Teaching Through Problem Solving[1]

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Teaching Through Problem Solving[1]

  1. 1. Teaching Through Problem Solving Numeracy Barbara A. Guillory, M.A.Ed. National Board Certified Teacher
  2. 2. Three P’s <ul><li>Purpose: To provide a comprehensive framework for teaching mathematics through problem solving. </li></ul><ul><li>Process: Discussions, reflections and small group interactions </li></ul><ul><li>Payoff: Engage students thinking about and developing problems of a reflective nature </li></ul>
  3. 3. <ul><li>Important mathematics concepts and procedures can best be taught through problem solving, that is, tasks or problems can and should be posed that engage students in thinking about and developing the important mathematics they need to learn. Van de Walle (2001, p.40) </li></ul>
  4. 4. Why Teach Problem Solving? Problem Solving… <ul><li>Focuses attention on ideas and sense making. </li></ul><ul><li>Develops “mathematical power”. </li></ul><ul><li>Helps students develop confidence in doing mathematics </li></ul><ul><li>Generates assessment data to make instructional decisions. </li></ul><ul><li>Is a lot of FUN!!! </li></ul>
  5. 5. What is a Problem? <ul><li>A problem is any task or activity where the students have no prescribed or memorized methods or rules for accomplishing the results. </li></ul>
  6. 6. Features of a problem for Learning Mathematics <ul><li>It must begin where the students are </li></ul><ul><li>It must clearly focus on the mathematics students are to learn </li></ul><ul><li>It must require explanations for answers and methods </li></ul>
  7. 7. Problem Solving <ul><li>Group Dynamics </li></ul><ul><li>Individual students </li></ul><ul><li>Paris </li></ul><ul><li>Groups </li></ul><ul><li>Activities </li></ul><ul><li>Hands-on materials </li></ul><ul><li>Drawings </li></ul><ul><li>Paper and pencil </li></ul><ul><li>Mental math </li></ul><ul><li>Calculators </li></ul>
  8. 8. Japan vs. United States <ul><li>Steps of a typical Japanese eight-grade mathematics lesson: </li></ul><ul><li>Teacher poses a complex though-provoking problem. </li></ul><ul><li>Students struggle with the problem </li></ul><ul><li>Various students present ideas or solutions to the class. </li></ul><ul><li>Class discusses the various solution methods. </li></ul><ul><li>The teacher summarizes the class’ conclusions. </li></ul><ul><li>Students practice similar problems </li></ul><ul><li>Steps of typical American eight-grade mathematics lesson: </li></ul><ul><li>Teacher instructs student in a concept or skill </li></ul><ul><li>Teacher solves example problems with class </li></ul><ul><li>Students practice on their own while the teacher assists individual students </li></ul>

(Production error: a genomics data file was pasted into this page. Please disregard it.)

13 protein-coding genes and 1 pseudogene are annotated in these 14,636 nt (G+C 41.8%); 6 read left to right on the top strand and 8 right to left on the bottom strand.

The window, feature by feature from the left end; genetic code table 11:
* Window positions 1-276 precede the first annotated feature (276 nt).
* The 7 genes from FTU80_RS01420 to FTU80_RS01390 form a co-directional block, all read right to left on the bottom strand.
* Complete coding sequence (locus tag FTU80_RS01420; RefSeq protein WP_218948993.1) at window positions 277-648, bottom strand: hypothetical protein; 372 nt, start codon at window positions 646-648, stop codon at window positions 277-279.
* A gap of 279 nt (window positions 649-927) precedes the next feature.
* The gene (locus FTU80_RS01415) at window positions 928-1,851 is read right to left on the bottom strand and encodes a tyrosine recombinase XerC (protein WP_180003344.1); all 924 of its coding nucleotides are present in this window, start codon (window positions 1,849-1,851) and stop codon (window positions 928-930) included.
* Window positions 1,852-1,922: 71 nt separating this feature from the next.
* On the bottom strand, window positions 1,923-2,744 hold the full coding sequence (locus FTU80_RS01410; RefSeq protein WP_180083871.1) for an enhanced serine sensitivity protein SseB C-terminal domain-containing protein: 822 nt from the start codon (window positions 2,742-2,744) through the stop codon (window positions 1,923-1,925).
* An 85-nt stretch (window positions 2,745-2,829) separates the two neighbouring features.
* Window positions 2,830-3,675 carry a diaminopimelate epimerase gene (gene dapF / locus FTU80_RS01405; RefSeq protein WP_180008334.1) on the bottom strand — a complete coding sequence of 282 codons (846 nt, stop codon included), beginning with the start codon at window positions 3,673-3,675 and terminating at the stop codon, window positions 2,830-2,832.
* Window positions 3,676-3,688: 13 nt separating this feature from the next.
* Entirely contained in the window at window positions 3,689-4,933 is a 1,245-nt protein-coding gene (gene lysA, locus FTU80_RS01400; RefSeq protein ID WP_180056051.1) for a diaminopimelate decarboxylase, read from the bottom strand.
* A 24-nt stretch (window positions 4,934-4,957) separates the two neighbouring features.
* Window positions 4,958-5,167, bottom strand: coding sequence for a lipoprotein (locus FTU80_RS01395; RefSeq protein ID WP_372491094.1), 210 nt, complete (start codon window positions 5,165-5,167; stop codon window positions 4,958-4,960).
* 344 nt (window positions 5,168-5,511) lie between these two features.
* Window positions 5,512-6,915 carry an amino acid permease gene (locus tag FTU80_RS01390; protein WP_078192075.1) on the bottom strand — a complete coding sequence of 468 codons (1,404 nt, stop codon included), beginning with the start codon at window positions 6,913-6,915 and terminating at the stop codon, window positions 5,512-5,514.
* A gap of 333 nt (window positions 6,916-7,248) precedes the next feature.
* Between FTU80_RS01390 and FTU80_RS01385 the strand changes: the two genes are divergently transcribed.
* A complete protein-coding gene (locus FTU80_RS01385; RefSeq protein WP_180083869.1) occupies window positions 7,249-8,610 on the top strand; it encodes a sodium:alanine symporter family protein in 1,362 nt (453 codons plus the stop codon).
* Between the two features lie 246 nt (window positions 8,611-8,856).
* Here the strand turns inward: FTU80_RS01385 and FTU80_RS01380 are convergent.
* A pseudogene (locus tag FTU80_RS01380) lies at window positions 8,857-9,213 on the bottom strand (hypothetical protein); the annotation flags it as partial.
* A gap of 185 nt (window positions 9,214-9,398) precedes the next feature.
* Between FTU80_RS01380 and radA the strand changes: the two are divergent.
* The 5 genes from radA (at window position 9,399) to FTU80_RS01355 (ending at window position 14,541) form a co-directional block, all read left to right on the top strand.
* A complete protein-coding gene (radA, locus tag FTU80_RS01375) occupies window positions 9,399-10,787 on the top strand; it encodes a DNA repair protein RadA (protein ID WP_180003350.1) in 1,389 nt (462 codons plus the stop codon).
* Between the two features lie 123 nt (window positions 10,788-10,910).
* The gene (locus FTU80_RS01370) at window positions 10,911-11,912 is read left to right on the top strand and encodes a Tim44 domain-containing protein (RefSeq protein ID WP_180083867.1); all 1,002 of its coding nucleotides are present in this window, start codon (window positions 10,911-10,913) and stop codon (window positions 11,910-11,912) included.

9. 9. 2 X 2 <ul><li>List two misconceptions of the teacher’s role in problem solving. </li></ul><ul><li>List one responsibility of the teacher in creating a problem solving environment. </li></ul>
  10. 10. Developing a Problem Solving Lesson Before During After Getting Ready Get students mentally ready to work on the task Be sure all expectations for products are clear Students Work Let go Provide hints Listen carefully Observe and assess Classroom Discourse Accept student solutions with evaluation Conduct discussions as student justify and evaluate results and methods
  11. 11. Locating Problem Solving Tasks <ul><li>Your Textbook </li></ul><ul><li>Using Traditional Textbooks </li></ul><ul><li>Using Reform Programs </li></ul><ul><li>Children’s Literature </li></ul><ul><li>Other Resources </li></ul>
  12. 12. Teaching Tips and Questions Four Suggestions: <ul><li>Predict! Don’t hope. </li></ul><ul><li>Be clear in your own mind about the purpose of the task or activity. </li></ul><ul><li>Recognize that there is much more to a problem than the answer. </li></ul><ul><li>Do not confuse open-ended problem solving with encouraging creativity. </li></ul>
  13. 13. Problem Solving Steps <ul><li>Understand the problem </li></ul><ul><li>Devise a plan </li></ul><ul><li>Carry out the plan </li></ul><ul><li>Reflecting back on the process and outcome </li></ul>
  14. 14. Understanding the Problem <ul><li>Can you state the problem in your own words? </li></ul><ul><li>What are you trying to find or do? </li></ul><ul><li>What are the unknowns? </li></ul><ul><li>What information can you obtain from the problem? </li></ul><ul><li>What information is not needed or is missing? </li></ul>
  15. 15. Devising a Plan <ul><li>Look for a plan </li></ul><ul><li>Look at a similar problem to determine if the same strategies can be used. </li></ul><ul><li>Make a table </li></ul><ul><li>Make a diagram </li></ul><ul><li>Use guess and check </li></ul><ul><li>Work backward </li></ul>
  16. 16. Carrying out the Plan <ul><li>Implement the strategies selected when devising a plan </li></ul><ul><li>Check each step of your plan </li></ul><ul><li>Write all necessary steps to your plan (keeping records) </li></ul>
  17. 17. Reflecting (Looking back) <ul><li>Check the results in the original problem </li></ul><ul><li>Look for another method for solving the problem. </li></ul><ul><li>Ask does your answer make sense, is it reasonable? </li></ul>
  18. 18. Building Attitudinal Goals <ul><li>Build in success </li></ul><ul><li>Praise efforts and risk taking </li></ul><ul><li>Listen to all students </li></ul><ul><li>Provide special successes </li></ul>
  19. 19. <ul><li>“ When problem solving is interwoven with learning, students are learning mathematics by doing mathematics!” </li></ul>

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